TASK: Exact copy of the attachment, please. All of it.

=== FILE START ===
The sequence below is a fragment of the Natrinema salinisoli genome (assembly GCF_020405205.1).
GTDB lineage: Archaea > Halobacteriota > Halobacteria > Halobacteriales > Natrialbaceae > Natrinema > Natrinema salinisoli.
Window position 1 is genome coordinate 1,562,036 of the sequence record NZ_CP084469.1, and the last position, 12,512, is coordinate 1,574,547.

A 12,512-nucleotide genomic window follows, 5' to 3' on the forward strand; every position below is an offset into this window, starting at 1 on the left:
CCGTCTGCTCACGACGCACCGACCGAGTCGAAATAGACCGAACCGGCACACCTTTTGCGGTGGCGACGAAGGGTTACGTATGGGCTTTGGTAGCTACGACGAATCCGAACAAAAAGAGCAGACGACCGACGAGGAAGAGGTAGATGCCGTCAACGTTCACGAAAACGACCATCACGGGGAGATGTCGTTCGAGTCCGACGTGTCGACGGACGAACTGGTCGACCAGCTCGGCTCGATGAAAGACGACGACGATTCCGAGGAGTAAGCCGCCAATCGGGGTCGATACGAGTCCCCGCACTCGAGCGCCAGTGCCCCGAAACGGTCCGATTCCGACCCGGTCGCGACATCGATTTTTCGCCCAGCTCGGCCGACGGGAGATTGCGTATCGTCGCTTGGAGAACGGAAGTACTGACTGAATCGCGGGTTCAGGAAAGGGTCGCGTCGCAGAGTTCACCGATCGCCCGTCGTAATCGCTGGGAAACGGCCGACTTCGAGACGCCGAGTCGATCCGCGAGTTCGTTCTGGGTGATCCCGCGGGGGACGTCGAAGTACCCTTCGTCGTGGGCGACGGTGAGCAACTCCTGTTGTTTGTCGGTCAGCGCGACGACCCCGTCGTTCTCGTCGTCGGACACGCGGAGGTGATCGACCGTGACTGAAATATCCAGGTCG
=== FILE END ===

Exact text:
The sequence below is a fragment of the Natrinema salinisoli genome (assembly GCF_020405205.1).
GTDB lineage: Archaea > Halobacteriota > Halobacteria > Halobacteriales > Natrialbaceae > Natrinema > Natrinema salinisoli.
Window position 1 is genome coordinate 1,562,036 of the sequence record NZ_CP084469.1, and the last position, 12,512, is coordinate 1,574,547.

A 12,512-nucleotide genomic window follows, 5' to 3' on the forward strand; every position below is an offset into this window, starting at 1 on the left:
CCGTCTGCTCACGACGCACCGACCGAGTCGAAATAGACCGAACCGGCACACCTTTTGCGGTGGCGACGAAGGGTTACGTATGGGCTTTGGTAGCTACGACGAATCCGAACAAAAAGAGCAGACGACCGACGAGGAAGAGGTAGATGCCGTCAACGTTCACGAAAACGACCATCACGGGGAGATGTCGTTCGAGTCCGACGTGTCGACGGACGAACTGGTCGACCAGCTCGGCTCGATGAAAGACGACGACGATTCCGAGGAGTAAGCCGCCAATCGGGGTCGATACGAGTCCCCGCACTCGAGCGCCAGTGCCCCGAAACGGTCCGATTCCGACCCGGTCGCGACATCGATTTTTCGCCCAGCTCGGCCGACGGGAGATTGCGTATCGTCGCTTGGAGAACGGAAGTACTGACTGAATCGCGGGTTCAGGAAAGGGTCGCGTCGCAGAGTTCACCGATCGCCCGTCGTAATCGCTGGGAAACGGCCGACTTCGAGACGCCGAGTCGATCCGCGAGTTCGTTCTGGGTGATCCCGCGGGGGACGTCGAAGTACCCTTCGTCGTGGGCGACGGTGAGCAACTCCTGTTGTTTGTCGGTCAGCGCGACGACCCCGTCGTTCTCGTCGTCGGACACGCGGAGGTGATCGACCGTGACTGAAATATCCAGGTCG